Binge-eating disorder (BED) is a prevalent problem in the United States, affecting approximately 2.8 million Americans according to a national survey.
My name is Ashmita Mukherjee, a 2nd year master's student in Psychology with a concentration in Behavioral Neuroscience, here at University at Buffalo. I have worked with Dr. Elizabeth Mietlicki-Baase as my mentor for the past two years throughout my graduate work. Our lab studies the neurohormonal mechanisms of feeding behavior, and personally I have worked on studying the impact of binge-like eating on the central and peripheral GLP-1 system using a rodent model.
Binge eating disorder involves dysregulation of motivated feeding and satiety, and the treatment options for patients suffering from BED are severely limited. Researchers have been examining whether pharmacological strategies targeting feeding related hormones might be potential treatment options for BED. One such feeding peptide is Glucagon-Like-Peptide-1 (GLP-1), and it is involved in mediating satiety and motivated feeding behavior. Therefore, understanding the impact of binge-eating on GLP-1 may provide insight into whether GLP-1 based pharmacotherapies are possible treatment options for BED.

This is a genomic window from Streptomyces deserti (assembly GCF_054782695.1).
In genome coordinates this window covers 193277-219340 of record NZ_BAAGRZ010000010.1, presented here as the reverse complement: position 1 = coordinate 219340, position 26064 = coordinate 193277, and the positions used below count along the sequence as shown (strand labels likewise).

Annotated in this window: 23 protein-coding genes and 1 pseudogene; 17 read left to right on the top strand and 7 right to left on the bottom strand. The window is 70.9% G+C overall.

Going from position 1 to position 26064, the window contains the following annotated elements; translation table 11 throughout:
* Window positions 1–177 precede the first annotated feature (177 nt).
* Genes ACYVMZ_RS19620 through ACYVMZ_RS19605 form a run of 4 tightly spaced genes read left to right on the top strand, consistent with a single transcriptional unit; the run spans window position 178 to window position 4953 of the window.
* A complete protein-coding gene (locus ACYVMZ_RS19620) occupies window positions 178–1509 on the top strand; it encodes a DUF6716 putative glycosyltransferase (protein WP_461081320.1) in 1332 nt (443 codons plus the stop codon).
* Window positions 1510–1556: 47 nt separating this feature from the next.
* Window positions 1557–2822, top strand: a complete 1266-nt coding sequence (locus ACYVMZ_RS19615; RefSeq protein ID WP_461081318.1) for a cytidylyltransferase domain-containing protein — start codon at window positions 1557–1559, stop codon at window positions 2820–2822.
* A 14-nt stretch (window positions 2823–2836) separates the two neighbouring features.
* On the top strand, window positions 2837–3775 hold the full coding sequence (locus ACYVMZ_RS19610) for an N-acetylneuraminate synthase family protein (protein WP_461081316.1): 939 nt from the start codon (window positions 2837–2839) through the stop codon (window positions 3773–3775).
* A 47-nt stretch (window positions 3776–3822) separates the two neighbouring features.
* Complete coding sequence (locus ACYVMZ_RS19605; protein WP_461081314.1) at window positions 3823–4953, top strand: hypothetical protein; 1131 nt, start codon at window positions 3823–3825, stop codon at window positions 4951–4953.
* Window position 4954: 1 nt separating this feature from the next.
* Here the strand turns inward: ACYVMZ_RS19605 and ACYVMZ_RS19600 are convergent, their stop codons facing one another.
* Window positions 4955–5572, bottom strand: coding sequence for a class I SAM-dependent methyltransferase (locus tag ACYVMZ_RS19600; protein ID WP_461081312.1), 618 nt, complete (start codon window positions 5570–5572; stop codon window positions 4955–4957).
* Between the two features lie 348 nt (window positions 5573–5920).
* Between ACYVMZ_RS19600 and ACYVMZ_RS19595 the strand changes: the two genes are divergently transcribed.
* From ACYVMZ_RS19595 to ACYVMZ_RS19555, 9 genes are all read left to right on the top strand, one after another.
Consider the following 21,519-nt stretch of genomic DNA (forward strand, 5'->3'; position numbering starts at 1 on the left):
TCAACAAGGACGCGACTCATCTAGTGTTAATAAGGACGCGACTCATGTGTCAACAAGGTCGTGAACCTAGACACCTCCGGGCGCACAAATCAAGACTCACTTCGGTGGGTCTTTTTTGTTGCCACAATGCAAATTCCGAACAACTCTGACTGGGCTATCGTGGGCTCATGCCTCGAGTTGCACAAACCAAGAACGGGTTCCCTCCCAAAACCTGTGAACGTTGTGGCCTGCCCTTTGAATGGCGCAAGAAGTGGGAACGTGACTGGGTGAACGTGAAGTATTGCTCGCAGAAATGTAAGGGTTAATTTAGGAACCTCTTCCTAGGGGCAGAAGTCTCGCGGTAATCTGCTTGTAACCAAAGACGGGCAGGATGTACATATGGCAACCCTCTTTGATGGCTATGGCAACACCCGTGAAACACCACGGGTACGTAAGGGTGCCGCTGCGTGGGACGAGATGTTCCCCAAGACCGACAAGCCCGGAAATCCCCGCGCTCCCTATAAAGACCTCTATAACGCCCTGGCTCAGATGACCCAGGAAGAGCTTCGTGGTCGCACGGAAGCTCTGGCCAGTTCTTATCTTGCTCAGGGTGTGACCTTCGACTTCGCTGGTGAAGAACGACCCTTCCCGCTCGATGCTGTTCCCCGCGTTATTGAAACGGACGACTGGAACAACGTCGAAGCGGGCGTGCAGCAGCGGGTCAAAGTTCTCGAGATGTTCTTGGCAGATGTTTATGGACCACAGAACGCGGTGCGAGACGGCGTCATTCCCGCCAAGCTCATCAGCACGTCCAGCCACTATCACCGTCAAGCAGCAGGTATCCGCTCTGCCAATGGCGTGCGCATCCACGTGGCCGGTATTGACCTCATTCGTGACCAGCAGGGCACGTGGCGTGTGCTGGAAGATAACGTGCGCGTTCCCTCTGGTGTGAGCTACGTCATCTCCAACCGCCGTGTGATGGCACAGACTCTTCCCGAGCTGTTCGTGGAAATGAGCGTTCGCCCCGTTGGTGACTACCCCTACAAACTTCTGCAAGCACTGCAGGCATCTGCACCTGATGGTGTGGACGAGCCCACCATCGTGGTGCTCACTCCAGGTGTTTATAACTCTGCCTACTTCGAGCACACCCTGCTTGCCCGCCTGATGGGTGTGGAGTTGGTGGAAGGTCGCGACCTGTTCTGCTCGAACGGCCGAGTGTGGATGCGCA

Binge eating is characterized by eating large portions of food in a small period of time. We have shown that male rats with Intermittent (INT; 1h/day, M-W-F) fat access display binge-like intake and have reduced nucleus tractus solitarius (NTS) expression of glucagon-like peptide-1 (GLP-1), a peptide that suppresses feeding, compared to rats with Daily (D; 1h/day everyday) fat access. Here, we tested whether binge-like intake affects NTS GLP-1 in female rats. Surprisingly, female rats with INT fat access did not display binge-like intake compared to D females. Therefore, separate female rats were given 24h fat access every 4th day (4D), or Ad Libitum (AL), with a chow-only control group. Female 4D rats displayed binge-like feeding, but no change in NTS GLP-1 expression. However, AL rats had increased NTS GLP-1 receptor expression compared to controls. These findings suggest there may be sex differences in how binge-like feeding impacts the GLP-1 system.
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